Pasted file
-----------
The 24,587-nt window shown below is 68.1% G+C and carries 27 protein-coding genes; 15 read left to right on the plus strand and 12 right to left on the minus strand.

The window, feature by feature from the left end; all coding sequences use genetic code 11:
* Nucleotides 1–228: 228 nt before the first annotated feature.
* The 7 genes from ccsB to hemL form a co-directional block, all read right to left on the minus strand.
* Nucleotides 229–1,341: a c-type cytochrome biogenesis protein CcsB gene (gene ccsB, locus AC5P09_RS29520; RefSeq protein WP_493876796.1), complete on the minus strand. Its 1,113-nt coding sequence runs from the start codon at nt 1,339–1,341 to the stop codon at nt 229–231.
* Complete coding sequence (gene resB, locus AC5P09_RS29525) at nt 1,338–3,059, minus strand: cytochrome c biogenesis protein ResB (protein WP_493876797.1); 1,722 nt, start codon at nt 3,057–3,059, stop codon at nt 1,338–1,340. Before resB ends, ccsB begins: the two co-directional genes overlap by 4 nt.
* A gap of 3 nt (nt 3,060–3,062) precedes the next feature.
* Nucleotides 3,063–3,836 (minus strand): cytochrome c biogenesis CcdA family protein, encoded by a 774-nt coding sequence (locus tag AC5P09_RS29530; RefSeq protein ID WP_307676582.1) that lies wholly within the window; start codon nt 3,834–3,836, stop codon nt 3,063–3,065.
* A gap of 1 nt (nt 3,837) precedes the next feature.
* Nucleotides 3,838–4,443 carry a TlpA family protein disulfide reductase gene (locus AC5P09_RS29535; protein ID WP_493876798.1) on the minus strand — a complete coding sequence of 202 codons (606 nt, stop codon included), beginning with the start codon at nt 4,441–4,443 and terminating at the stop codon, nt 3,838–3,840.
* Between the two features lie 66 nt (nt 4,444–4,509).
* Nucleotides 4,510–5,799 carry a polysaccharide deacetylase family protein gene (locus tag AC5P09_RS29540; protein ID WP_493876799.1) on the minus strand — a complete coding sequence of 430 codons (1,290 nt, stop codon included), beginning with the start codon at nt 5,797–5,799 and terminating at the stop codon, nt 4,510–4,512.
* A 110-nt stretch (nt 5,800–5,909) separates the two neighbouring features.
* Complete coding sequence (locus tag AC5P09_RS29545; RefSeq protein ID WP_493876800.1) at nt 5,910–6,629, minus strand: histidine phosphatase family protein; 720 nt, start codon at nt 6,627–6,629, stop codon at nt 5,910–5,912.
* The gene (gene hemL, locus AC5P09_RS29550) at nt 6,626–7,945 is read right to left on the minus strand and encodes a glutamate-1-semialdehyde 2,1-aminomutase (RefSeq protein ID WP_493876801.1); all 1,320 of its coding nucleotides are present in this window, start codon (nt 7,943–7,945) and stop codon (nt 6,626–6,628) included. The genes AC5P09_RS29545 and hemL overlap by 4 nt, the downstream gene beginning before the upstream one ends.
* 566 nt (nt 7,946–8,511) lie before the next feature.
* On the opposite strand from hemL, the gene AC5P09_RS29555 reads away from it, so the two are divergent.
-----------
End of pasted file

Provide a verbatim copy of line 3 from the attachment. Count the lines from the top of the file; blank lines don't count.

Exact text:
* Nucleotides 1–228: 228 nt before the first annotated feature.